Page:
Babies thrive on routines, and sticking to a strict schedule can make all the difference.
While it will take some time to find the patterns and rhythms that work best for you and your child (what works for some doesn't necessarily work for everyone), nailing down the process will be worth it. The earlier you start focusing on routines the better, as your baby can start picking up on good habits right away.
Here is our survival guide to the first few weeks, divided into categories…
Look for sleeping cues from your baby like yawning, stretching, watery eyes, or fussiness. When you notice these signals it’s your baby’s way of telling you that they are tired. Don’t wait until the baby is actually asleep to put it down, but rather create naptime when it’s still awake but feeling sleepy -- this will train your baby that it doesn’t need to use tears to convey what it needs.
When putting down for the night or naptime, remove the baby from as much stimulation as you can to find a quiet, calm, consistent, and peaceful place to rest. Like when they were in utero, babies like it completely dark, snug, and warm. To recreate an environment that is similar to the womb, installing black shades in the nursery will be helpful, as will swaddling the baby in a bassinet surrounded by the constant humming of white noise (it can get up to 96 decimals in the womb!). Keep a baby monitor close by so you’ll be able to keep a watchful eye when you’re in other rooms of the house.
Newborns tend to sleep in three hour increments a day (and night). When they wake up they’ll be hungry and want to feed, and then they’ll want to sleep again -- there’s no set time or training at this age. However, tracking their sleeping patterns in a log book will help you better understand your baby’s natural habits.
Once they get to around 3-4 months (or 14 pounds), it’s a good time to move them from the bassinet to the crib and start sleep training by setting a bedtime and healthy sleeping habits. At this time you can create more structured routines like a relaxing bath in dim light before bedtime and a morning routine of bright light, lively music, playtime, and, of course, breakfast.
When it’s time to feed excuse yourself to a quiet and comfortable place if possible. Like when they are sleeping, babies like it dark, so if the option is available feed in the same place they normally go down. Keep the baby warm, dressed in layers or wrapped in a blanket with the room around 73 degrees F.
After the first week the baby will be able to latch well, so it’s a great time to introduce a bottle. Babies should eat roughly 2.5 ounces x their weight per day, and by giving them a bottle you’ll be able to monitor their intake, taking note of how long it is taking them to fill up so you’ll have a better idea of how long they should be spending on each breast.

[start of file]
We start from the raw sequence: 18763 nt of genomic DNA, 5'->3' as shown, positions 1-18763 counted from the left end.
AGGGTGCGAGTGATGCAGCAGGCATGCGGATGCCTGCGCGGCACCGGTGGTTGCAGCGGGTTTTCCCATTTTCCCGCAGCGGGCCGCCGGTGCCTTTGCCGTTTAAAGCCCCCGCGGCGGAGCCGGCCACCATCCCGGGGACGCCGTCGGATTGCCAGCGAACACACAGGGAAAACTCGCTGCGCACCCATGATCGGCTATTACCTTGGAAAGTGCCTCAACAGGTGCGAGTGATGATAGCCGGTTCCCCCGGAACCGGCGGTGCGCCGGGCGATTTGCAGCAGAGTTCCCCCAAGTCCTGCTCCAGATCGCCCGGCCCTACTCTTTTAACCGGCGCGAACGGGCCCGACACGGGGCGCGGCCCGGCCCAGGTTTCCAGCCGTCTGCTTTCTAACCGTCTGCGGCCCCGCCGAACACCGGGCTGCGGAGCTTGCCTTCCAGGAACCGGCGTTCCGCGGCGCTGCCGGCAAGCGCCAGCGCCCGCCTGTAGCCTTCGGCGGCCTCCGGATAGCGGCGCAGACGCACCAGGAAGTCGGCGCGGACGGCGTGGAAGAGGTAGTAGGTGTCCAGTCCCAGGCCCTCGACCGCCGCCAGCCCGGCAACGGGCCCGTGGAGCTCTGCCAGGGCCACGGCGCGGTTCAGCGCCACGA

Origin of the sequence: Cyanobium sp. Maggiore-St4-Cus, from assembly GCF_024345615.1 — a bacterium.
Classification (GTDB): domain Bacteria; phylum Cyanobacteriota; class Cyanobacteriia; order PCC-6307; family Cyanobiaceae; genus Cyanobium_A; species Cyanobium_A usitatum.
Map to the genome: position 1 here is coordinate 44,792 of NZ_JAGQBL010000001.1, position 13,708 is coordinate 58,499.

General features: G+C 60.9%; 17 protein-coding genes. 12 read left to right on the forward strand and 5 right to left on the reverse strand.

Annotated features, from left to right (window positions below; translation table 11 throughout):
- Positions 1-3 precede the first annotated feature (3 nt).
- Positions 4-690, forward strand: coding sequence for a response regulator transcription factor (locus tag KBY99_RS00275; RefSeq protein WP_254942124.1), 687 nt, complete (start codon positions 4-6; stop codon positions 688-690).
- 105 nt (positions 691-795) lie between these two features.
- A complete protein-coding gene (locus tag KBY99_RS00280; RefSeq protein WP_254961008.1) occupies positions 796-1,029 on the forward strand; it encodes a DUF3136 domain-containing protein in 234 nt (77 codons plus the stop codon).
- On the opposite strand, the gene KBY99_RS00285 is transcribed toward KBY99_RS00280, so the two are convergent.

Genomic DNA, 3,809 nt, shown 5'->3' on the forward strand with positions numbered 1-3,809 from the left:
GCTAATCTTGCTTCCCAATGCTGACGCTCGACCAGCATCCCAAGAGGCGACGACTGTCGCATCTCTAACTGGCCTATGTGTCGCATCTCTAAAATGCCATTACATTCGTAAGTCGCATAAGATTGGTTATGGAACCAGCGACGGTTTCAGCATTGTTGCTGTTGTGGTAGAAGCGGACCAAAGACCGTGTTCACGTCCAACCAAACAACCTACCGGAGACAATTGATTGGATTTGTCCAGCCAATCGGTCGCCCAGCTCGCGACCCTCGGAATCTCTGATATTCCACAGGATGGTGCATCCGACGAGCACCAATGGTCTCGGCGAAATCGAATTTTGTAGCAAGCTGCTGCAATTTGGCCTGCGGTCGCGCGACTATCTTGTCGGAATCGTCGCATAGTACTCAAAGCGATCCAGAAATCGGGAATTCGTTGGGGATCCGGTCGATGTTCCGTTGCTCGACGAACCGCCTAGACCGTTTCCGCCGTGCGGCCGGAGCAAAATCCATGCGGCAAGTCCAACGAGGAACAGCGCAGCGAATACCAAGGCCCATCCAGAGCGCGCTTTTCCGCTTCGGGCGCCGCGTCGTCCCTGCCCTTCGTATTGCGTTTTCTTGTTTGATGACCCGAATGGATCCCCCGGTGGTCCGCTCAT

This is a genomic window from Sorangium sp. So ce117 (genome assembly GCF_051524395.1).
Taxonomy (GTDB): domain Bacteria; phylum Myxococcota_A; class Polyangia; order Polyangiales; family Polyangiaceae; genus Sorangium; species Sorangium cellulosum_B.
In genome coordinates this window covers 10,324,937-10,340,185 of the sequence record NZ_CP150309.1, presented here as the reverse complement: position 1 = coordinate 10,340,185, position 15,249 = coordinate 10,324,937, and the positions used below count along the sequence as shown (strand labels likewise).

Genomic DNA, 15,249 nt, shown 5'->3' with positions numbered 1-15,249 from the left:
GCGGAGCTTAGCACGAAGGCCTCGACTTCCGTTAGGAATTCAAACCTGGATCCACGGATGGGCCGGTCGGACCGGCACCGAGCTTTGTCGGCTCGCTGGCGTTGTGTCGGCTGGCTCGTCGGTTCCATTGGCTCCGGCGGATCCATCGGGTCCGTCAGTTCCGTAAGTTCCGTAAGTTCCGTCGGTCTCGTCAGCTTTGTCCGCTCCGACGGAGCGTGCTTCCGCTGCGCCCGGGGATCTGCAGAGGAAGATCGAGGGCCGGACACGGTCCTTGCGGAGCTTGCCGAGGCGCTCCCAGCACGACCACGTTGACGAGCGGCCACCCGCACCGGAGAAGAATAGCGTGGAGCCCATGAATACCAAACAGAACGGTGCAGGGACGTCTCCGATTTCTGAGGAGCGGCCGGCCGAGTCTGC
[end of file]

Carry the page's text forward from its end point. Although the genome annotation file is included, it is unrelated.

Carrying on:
Try to feed every 2 hours, but if they are crying it means they are hungry so go ahead and feed again. Cluster feeding (feeding at shorter intervals throughout the day) is an option if the baby is tending to want more, more often.
While feeding, the baby will oftentimes have a preferred side automatically, so make sure to rotate the baby’s head with each feeding to prevent it from getting a flat head or from one side becoming stronger than the other. Also take note of this when the baby is lying down for tummy time and while in its bassinet or crib, careful to rotate the sides evenly.
Pumping is important for many reasons, whether you’ll be away from your baby for a period of time or are trying to increase your milk supply and alleviate pressure. A good time to pump is first thing in the morning as most moms tend to get the most milk then. Pump a half hour to an hour before or after nursing.
During and after each feeding the baby will need to be burped to prevent reflux. Every 15-30 minutes hold the baby up in front of you so it can burp. Tummy massages will also help the baby’s flow become more regular. As their body transitions and adjusts to the outside world, the texture of their poop will change which can be uncomfortable for them. Rub and apply pressure to their stomach while raising their legs and moving them in a bicycle rotation to help alleviate any pain.
Newborns should have their diapers checked every 2 hours or so as they’ll usually poop with every feed.
When changing diapers always wipe from front to back and put a clean diaper underneath the old before you change. Prevent moisture with ointment and use new wipes for each swipe, taking note every time to clean the creases. Once they get to the 3-4 months stage and are sleep training, double down on diapers each night to encourage longer sleeping sessions. (Babies should be good for around 8-12 hours in the same diaper while sleeping at this age.)
Sponge bathe the baby when it first comes home in a newborn bath tub, being gentle around the belly button stub (which can take up to 2 weeks to fall off). Once your baby is 3-6 months and they’re starting to hold on to things, have steady heads, and pull themselves up, they can move to actual baths in a sink or toddler tub. Bathtime will relax the baby’s muscles and facilitate a longer state of sleep.
Bathtime is also a good time for skin-to-skin contact which should begin as soon as the baby is born. This is a great way to bond, as they already know your smell and voice from their time in utero.
Create a nighttime routine of mellow, relaxing music as you give your child its nightly bath. Keep the lights dim and limit playing so they register that nighttime is for winding down and sleeping. In the morning the fun will begin... again.